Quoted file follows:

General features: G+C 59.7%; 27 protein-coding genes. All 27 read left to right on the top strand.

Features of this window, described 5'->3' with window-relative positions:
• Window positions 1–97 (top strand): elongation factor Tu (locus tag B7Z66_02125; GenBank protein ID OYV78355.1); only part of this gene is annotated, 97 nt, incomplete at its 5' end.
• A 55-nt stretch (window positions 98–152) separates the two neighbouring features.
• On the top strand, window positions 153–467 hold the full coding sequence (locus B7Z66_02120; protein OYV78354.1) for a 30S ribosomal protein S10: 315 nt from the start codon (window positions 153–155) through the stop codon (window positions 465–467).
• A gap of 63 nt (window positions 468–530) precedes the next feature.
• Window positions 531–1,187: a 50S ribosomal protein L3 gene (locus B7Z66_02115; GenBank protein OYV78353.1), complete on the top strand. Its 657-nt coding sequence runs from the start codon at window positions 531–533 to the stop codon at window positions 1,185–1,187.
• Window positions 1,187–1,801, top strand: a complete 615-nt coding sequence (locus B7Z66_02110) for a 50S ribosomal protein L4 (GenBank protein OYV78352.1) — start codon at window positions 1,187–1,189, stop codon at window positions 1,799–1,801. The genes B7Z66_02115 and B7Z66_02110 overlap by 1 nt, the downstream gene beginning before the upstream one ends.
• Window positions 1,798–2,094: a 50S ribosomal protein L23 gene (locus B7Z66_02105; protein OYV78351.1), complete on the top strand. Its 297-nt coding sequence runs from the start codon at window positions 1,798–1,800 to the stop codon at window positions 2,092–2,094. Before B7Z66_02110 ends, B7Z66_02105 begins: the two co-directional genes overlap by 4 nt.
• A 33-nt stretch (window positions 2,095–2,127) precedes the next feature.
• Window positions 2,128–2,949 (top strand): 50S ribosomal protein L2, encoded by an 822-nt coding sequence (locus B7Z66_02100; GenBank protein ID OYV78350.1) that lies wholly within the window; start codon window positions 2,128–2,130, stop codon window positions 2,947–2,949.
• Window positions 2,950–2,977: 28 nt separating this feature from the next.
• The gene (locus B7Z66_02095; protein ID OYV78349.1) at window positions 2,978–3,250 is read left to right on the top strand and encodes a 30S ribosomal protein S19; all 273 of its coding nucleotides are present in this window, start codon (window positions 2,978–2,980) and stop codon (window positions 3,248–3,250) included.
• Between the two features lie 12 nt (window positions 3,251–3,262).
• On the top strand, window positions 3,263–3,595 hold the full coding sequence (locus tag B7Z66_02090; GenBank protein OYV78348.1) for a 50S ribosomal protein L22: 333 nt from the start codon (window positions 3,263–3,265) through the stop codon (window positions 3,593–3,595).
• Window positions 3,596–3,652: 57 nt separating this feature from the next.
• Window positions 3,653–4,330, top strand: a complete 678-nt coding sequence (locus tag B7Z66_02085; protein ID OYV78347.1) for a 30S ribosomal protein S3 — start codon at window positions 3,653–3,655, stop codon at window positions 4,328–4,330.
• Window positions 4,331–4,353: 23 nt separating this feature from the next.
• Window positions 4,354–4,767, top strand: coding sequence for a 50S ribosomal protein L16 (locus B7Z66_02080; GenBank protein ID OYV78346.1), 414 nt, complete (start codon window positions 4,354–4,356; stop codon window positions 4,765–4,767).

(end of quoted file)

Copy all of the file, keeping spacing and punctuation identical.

General features: G+C 59.7%; 27 protein-coding genes. All 27 read left to right on the top strand.

Features of this window, described 5'->3' with window-relative positions:
• Window positions 1–97 (top strand): elongation factor Tu (locus tag B7Z66_02125; GenBank protein ID OYV78355.1); only part of this gene is annotated, 97 nt, incomplete at its 5' end.
• A 55-nt stretch (window positions 98–152) separates the two neighbouring features.
• On the top strand, window positions 153–467 hold the full coding sequence (locus B7Z66_02120; protein OYV78354.1) for a 30S ribosomal protein S10: 315 nt from the start codon (window positions 153–155) through the stop codon (window positions 465–467).
• A gap of 63 nt (window positions 468–530) precedes the next feature.
• Window positions 531–1,187: a 50S ribosomal protein L3 gene (locus B7Z66_02115; GenBank protein OYV78353.1), complete on the top strand. Its 657-nt coding sequence runs from the start codon at window positions 531–533 to the stop codon at window positions 1,185–1,187.
• Window positions 1,187–1,801, top strand: a complete 615-nt coding sequence (locus B7Z66_02110) for a 50S ribosomal protein L4 (GenBank protein OYV78352.1) — start codon at window positions 1,187–1,189, stop codon at window positions 1,799–1,801. The genes B7Z66_02115 and B7Z66_02110 overlap by 1 nt, the downstream gene beginning before the upstream one ends.
• Window positions 1,798–2,094: a 50S ribosomal protein L23 gene (locus B7Z66_02105; protein OYV78351.1), complete on the top strand. Its 297-nt coding sequence runs from the start codon at window positions 1,798–1,800 to the stop codon at window positions 2,092–2,094. Before B7Z66_02110 ends, B7Z66_02105 begins: the two co-directional genes overlap by 4 nt.
• A 33-nt stretch (window positions 2,095–2,127) precedes the next feature.
• Window positions 2,128–2,949 (top strand): 50S ribosomal protein L2, encoded by an 822-nt coding sequence (locus B7Z66_02100; GenBank protein ID OYV78350.1) that lies wholly within the window; start codon window positions 2,128–2,130, stop codon window positions 2,947–2,949.
• Window positions 2,950–2,977: 28 nt separating this feature from the next.
• The gene (locus B7Z66_02095; protein ID OYV78349.1) at window positions 2,978–3,250 is read left to right on the top strand and encodes a 30S ribosomal protein S19; all 273 of its coding nucleotides are present in this window, start codon (window positions 2,978–2,980) and stop codon (window positions 3,248–3,250) included.
• Between the two features lie 12 nt (window positions 3,251–3,262).
• On the top strand, window positions 3,263–3,595 hold the full coding sequence (locus tag B7Z66_02090; GenBank protein OYV78348.1) for a 50S ribosomal protein L22: 333 nt from the start codon (window positions 3,263–3,265) through the stop codon (window positions 3,593–3,595).
• Window positions 3,596–3,652: 57 nt separating this feature from the next.
• Window positions 3,653–4,330, top strand: a complete 678-nt coding sequence (locus tag B7Z66_02085; protein ID OYV78347.1) for a 30S ribosomal protein S3 — start codon at window positions 3,653–3,655, stop codon at window positions 4,328–4,330.
• Window positions 4,331–4,353: 23 nt separating this feature from the next.
• Window positions 4,354–4,767, top strand: coding sequence for a 50S ribosomal protein L16 (locus B7Z66_02080; GenBank protein ID OYV78346.1), 414 nt, complete (start codon window positions 4,354–4,356; stop codon window positions 4,765–4,767).